Coal ash has been linked to serious medical issues that include, but are not limited to, acute risk of cancer, neurological impairment, heart damage, lung disease, kidney disease, reproductive issues, and birth defects. When not properly contained and disposed of, the toxic metals from coal ash can leach into groundwater, polluting our water and poisoning fish and wildlife. It has caused water contamination problems across the country. The coal ash rule was established in 2015 after Duke Energy spilled nearly 39,000 tons of coal ash into the Dan River near Eden, North Carolina.

When inhaled, coal ash dust particles are harmful to human health. According to a risk assessment conducted by the EPA in 2010, living near a wet coal ash storage pond is more dangerous than smoking a pack of cigarettes a day.

Yet, despite the overwhelming evidence indicating the harmful effects of coal ash on human health, wildlife, and the environment, the EPA is proposing rollbacks to the rules in place at the behest of utility industry lobbyists. The proposed changes include over a dozen provisions to current regulations, and allow alternative performance standards for coal ash disposal units.

When considering the risks posed to human health and the environment, the approval of these changes is unethical and unacceptable, and they simply cannot happen.

I urge you to not move forward with the proposed rollbacks of the current coal ash regulations. Please do the right thing and protect our communities by maintaining the regulations originally put in place by the Coal Combustion Residuals Rule.

Because, I ask you, at what price is the value of human and environmental life?

Sincerely,

Petition Signatures


Jul 16, 2018 Carmen Abel
Jul 16, 2018 Jean Le Marquand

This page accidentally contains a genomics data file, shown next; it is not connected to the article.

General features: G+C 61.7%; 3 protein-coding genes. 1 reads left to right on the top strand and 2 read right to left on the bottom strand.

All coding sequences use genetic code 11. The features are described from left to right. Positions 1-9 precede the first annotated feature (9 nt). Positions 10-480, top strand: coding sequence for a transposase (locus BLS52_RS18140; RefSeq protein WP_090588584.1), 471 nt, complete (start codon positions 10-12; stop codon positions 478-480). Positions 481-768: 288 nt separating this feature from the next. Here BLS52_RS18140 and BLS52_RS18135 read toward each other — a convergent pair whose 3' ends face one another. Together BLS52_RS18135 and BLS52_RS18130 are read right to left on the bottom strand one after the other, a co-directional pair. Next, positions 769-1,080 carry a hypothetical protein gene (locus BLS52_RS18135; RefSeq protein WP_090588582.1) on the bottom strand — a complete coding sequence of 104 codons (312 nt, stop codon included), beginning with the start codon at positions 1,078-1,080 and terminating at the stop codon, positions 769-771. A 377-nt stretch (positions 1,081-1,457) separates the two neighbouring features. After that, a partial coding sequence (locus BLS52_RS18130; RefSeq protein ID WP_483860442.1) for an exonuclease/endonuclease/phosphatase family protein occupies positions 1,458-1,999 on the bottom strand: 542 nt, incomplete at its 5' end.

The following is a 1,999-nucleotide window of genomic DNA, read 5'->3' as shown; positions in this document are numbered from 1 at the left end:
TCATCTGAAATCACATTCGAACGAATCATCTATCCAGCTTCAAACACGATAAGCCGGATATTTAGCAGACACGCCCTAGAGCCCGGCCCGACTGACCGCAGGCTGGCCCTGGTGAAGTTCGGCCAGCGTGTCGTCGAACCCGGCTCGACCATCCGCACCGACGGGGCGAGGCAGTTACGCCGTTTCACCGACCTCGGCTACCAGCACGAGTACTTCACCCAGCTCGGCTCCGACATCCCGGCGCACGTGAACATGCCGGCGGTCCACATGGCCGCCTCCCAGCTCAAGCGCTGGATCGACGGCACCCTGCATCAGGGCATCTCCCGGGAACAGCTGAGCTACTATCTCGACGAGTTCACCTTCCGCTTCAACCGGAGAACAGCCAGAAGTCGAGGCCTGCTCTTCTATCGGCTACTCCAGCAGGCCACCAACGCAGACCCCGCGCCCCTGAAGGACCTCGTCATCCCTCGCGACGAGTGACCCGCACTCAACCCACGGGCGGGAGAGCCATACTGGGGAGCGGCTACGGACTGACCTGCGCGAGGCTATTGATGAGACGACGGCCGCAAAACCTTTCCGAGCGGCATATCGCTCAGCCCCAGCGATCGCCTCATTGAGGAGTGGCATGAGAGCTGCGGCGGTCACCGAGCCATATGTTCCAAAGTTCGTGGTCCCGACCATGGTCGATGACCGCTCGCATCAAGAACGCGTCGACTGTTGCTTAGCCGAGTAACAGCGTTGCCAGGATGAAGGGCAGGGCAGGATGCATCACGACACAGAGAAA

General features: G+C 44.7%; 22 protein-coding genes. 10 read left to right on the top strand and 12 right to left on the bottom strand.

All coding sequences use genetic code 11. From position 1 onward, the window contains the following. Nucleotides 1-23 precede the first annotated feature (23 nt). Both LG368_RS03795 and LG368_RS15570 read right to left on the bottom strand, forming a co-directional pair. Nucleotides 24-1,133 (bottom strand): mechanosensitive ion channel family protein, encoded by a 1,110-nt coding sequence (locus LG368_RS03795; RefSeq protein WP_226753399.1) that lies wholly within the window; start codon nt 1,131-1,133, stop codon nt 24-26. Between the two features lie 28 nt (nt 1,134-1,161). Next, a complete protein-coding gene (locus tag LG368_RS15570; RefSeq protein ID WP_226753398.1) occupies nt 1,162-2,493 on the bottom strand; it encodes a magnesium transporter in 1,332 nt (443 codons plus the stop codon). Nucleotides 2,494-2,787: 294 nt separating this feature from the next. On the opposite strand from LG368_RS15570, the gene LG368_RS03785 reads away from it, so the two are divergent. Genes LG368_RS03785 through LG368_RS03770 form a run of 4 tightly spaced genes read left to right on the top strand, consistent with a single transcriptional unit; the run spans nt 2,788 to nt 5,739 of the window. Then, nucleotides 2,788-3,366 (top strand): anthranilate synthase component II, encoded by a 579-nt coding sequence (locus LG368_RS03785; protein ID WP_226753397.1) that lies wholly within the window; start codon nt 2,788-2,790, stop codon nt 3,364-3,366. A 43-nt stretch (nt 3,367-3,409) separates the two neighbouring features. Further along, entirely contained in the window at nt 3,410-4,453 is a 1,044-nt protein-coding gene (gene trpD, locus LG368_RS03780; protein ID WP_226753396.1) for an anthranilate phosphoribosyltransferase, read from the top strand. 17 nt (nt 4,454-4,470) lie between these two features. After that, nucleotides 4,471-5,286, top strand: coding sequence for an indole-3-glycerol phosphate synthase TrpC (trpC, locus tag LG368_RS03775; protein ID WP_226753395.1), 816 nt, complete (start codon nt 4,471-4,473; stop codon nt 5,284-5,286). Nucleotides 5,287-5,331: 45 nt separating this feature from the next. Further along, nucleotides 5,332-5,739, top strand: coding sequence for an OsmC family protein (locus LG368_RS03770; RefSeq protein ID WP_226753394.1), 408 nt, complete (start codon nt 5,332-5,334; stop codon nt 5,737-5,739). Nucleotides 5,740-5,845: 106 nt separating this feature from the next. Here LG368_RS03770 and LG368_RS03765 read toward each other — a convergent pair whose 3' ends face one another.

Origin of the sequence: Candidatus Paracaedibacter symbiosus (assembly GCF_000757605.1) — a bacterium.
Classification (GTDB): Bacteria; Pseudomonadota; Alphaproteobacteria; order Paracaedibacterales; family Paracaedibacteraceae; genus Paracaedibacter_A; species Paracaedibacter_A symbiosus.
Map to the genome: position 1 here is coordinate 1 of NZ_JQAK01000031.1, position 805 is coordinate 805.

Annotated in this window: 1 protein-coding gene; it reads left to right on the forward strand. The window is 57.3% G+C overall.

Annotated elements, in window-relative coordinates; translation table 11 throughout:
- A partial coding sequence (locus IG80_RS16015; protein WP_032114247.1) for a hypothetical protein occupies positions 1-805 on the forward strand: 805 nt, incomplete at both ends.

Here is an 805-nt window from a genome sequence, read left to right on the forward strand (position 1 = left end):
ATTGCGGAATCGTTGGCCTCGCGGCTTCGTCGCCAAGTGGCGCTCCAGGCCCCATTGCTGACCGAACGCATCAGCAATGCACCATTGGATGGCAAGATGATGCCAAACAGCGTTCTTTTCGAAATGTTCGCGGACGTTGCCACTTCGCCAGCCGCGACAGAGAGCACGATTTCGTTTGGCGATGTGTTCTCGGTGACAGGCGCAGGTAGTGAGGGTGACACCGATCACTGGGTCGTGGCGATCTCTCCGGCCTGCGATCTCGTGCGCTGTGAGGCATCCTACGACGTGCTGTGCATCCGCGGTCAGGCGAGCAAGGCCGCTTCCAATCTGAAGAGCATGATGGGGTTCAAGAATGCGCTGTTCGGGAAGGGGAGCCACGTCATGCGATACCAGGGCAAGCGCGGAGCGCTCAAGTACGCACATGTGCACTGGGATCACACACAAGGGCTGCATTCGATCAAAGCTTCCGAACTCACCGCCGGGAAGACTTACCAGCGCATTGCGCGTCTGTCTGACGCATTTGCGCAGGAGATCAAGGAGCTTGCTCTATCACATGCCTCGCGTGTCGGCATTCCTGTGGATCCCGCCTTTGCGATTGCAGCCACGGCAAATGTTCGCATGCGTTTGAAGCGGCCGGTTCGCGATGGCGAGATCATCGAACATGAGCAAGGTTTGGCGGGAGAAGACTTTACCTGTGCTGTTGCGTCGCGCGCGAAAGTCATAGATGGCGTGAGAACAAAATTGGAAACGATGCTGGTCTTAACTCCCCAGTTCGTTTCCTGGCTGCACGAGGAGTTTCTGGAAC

Jul 16, 2018 michelle wright
Jul 15, 2018 (Name not displayed)
Jul 14, 2018 Bernadette Monaghan
Jul 13, 2018 Katherine Head
Jul 13, 2018 elizabeth myrin shore
Jul 13, 2018 ioannis tsorvas
Jul 13, 2018 Anna Romanow
Jul 13, 2018 Donna Salisbury
Jul 12, 2018 Maria Hernandez
Jul 12, 2018 Mary Beth Broderson-Soper
Jul 12, 2018 Damini Bhookhun
Jul 11, 2018 Daniel Jordan
Jul 11, 2018 Beth Prudden
Jul 11, 2018 (Name not displayed)
Jul 11, 2018 Mari Martinez
Jul 11, 2018 sheila mahoney
Jul 11, 2018 Sonia Minwer Barakat Requena
Jul 11, 2018 Alina Axt
Jul 10, 2018 Amy Vanderbilt
Jul 10, 2018 joan carter
Jul 10, 2018 Ani Tsultrim Wangmo
Jul 10, 2018 Jack Wenger
Jul 10, 2018 joann izumi
Jul 10, 2018 (Name not displayed) Please protect our health and environment
Jul 9, 2018 Tobi Zausner
Jul 9, 2018 (Name not displayed)
Jul 9, 2018 beth reimel
Jul 9, 2018 (Name not displayed) So many other energy alternatives are cleaner and cheaper than coal. Lives are at stake -- go solar, geothermal, wind, or even natural gas! This Administration does not care about the planet or its people.
Jul 9, 2018 CHRISTINE REDMOND
Jul 9, 2018 Delores White This is an ongoing disaster in Tennessee and other states. Removing those regulations will puts millions in danger. Since the spill in 2004...many people have died from exposure..Please stop destroying our planet The EPA is suppose to protect our planet!
Jul 9, 2018 Kan DeLuke
Jul 9, 2018 jocely,e coenart
Jul 9, 2018 MaryEdna Salvi
Jul 9, 2018 Dina Canzoneri Don't let this rogue EPA destroy all the good work we have done to make our environment better!
Jul 8, 2018 Brian Johnson
Jul 8, 2018 Lori Colon
Jul 8, 2018 Norma Molina
Jul 8, 2018 Jeanne Carroll
Jul 8, 2018 (Name not displayed)
Jul 8, 2018 Joseph Pascavage
Jul 8, 2018 Lee Hetzel
Jul 7, 2018 Beverly Linton
Jul 7, 2018 susan gallagher
Jul 7, 2018 (Name not displayed)
Jul 7, 2018 M T
Jul 7, 2018 Raymond Sepeta Protect us from toxic coal ash pollution. You are supposed to protect our environment, not destroy it! Do your job!
Jul 7, 2018 Cynthia Dahlen
Jul 7, 2018 (Name not displayed)